The water of the lake is holy water. It is referred to as amrit (nectar) or jal (holy water). Shops along the route sell plastic bottles which visitors fill when they reach Hemkunt. Later, after the congregational Ardas has been said People like to take some parshad (consecrated food) presented by one of the granthi, Sometimes they are given to friends and relations so that those who could not make the journey can feel a spiritual connection with the sacred place, symbolized by the material object.
Two congregational services are held daily at Gurdwara Sri Hemkunt Sahib, the first at ten o'clock and the second at one o'clock. Both centre around the Ardas (the Sikh standard prayer) and the reading of the daily hukamnama (the verse at the top of the left hand page of the Guru Granth Sahib when the book is opened at random; understood to be the command of the Guru for the day). Often, visitors who can sing kirtan seat themselves behind tabla (drums), harmonium (organs), and microphones to sing before the assembled crowd. Their music and voices are broadcast outside of the gurdwara over loudspeakers, and echo across the surface of the water and off of the surrounding rock walls. Before the group prayer, set shabads are sung by the whole of the congregation. Then the granthi takes the microphone, welcomes the congregation to Hemkunt Sahib, and explains the significance of their darshan and ishnan. He relates the story of Hemkunt as it was told in Guru Gobind Singh's autobiography. He then sings, accompanied by all, another shabad as he unfurls donated rumalas over the Guru Granth Sahib, then he moves to stand before it to begin the Ardas.
The devotees who go towards the seven peaks, they describe that there grow two other varieties of the lotus known as Shiv Kanwal and Vishnu Kanwal. Those are different in size and colour. These flowers can bear the very acute cold weather. The atmosphere around the Hemkunt Sahib is very pleasant and charming. There grows a velvet type of grass, which makes a man very comfortable and peaceful when one sleeps on it. In the pleasant weather the pilgrims enjoy while walking on this grass.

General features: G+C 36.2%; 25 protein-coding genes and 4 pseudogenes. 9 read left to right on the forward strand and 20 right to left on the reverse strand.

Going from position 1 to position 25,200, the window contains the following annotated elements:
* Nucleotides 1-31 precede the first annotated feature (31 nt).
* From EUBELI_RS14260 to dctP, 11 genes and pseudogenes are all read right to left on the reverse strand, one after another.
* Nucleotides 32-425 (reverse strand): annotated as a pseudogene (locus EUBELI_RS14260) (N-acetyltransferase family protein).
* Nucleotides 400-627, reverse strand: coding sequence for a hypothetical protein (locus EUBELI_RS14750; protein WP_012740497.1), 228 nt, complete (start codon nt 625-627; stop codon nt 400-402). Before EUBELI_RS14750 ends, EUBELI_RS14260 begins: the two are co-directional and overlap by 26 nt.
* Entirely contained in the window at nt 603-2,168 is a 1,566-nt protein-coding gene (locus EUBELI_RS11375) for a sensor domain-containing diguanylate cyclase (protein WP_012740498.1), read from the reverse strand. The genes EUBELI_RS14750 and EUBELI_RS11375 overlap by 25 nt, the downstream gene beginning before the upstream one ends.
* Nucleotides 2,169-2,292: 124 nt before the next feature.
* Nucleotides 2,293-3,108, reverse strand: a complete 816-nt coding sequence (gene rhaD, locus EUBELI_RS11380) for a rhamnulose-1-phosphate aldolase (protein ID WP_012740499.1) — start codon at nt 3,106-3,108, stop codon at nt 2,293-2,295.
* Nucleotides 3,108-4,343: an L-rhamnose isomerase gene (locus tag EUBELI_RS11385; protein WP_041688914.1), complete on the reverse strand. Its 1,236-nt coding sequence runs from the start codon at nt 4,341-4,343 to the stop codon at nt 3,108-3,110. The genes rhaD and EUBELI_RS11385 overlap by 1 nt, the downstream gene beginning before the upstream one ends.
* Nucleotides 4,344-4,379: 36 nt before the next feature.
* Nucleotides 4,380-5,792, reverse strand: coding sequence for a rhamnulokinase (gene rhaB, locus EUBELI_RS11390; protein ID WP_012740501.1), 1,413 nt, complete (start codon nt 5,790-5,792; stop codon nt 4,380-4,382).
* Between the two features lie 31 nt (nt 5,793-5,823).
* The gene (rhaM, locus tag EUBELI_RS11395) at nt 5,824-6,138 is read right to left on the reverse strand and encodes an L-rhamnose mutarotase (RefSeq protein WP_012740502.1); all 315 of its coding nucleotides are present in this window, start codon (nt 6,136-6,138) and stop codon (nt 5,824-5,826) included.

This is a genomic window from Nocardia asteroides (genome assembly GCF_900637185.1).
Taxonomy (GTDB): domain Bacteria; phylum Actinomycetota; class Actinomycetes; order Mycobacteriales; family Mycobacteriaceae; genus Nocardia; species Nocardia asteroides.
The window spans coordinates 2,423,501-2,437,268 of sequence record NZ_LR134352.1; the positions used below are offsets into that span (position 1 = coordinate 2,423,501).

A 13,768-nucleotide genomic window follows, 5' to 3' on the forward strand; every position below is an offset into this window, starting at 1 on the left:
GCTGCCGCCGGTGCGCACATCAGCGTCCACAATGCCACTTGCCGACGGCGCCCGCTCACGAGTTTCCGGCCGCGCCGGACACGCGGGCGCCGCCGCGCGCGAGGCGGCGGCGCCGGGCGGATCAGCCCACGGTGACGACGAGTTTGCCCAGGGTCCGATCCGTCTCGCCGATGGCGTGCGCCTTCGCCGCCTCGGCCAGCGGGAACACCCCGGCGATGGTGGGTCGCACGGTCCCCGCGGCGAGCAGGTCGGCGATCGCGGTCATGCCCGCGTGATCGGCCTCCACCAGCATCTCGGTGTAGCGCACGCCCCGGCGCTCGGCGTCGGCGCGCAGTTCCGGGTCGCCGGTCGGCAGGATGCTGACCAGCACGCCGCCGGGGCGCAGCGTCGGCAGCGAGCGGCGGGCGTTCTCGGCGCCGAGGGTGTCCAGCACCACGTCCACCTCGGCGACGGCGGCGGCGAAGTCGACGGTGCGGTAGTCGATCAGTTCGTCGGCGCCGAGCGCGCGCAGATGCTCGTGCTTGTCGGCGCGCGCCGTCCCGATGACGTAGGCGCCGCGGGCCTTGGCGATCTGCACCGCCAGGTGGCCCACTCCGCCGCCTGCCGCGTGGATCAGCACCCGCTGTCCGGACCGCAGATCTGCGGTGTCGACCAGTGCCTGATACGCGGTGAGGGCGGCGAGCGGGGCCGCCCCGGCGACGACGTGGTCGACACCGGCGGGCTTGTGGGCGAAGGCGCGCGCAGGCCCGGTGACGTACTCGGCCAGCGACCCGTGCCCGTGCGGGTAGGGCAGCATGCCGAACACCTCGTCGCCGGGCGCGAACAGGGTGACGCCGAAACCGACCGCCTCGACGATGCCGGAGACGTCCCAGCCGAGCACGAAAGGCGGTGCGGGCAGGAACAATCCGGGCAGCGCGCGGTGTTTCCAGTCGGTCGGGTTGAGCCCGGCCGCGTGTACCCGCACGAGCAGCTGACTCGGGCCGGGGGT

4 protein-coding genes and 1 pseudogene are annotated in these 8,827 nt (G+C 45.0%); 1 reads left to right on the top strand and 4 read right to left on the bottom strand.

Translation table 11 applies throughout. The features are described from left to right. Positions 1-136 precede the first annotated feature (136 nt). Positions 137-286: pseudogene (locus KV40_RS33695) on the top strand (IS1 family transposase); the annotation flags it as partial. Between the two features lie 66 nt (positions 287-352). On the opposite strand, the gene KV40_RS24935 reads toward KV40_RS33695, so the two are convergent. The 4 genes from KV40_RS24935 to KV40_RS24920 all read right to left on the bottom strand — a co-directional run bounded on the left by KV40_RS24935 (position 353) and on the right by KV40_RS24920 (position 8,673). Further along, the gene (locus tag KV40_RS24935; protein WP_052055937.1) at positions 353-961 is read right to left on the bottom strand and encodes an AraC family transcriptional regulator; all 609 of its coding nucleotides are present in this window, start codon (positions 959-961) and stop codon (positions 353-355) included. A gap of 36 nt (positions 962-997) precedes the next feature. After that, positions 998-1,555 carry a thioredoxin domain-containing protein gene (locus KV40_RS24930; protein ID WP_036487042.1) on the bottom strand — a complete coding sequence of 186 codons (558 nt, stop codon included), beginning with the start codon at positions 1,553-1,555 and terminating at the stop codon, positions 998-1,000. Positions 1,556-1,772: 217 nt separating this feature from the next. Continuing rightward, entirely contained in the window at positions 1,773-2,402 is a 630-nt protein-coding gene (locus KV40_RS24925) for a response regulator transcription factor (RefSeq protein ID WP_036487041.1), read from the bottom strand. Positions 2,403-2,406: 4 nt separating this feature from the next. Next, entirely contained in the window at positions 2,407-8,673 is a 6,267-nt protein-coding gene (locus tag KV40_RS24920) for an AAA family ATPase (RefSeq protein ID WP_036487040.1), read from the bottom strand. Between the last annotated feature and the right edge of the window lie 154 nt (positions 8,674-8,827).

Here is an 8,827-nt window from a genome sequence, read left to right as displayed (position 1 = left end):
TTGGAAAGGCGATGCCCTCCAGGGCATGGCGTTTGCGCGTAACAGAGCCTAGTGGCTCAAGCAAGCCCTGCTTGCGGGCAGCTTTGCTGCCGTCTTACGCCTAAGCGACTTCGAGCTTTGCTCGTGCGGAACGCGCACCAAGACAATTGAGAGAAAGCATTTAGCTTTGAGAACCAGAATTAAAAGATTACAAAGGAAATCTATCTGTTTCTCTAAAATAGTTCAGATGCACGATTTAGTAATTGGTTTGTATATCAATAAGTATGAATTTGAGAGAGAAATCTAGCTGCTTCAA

Those people who stay at night in this valley they tell that during night very peculiar and strange sounds are heard.Now Hemkunt Sahib is not a myth but a reality. The Hemkunt-Trust has constructed pacca roads and magnificent Gurdwaras for the help of the devotees..
Some devotees have made it a routine to visit Hemkunt Sahib every year.Thousands of sewaks have been engaged for helping the pilgrims. The people have not to stay in costly hotels. Throughout the journey they get free accommodation and meals.
Some people call Sri Nagar or Switzerland as the heavens on earth but if one has to see the real heaven then he must visit Hemkunt Sahib.The Sikhs are very fortunate that they have two nectar pools to redeem their impiety. One such pool is at Amritsar. Guru Arjan Dev Ji writes, " Who takes bath in Nectar pool of Amritsar, is washed of his all types of sins and vices.”
The second such Sarovar is at Hemkunt Sahib. Those who take a dip in that Sarovar also become pure and get salvation. The perpetual wandering in eighty-four lakh species ends. It has been seen that Amrit brought from Hemkunt Sahib never changes its colour or taste. A devotee, who even drinks few drops of it, feels hale and healthy.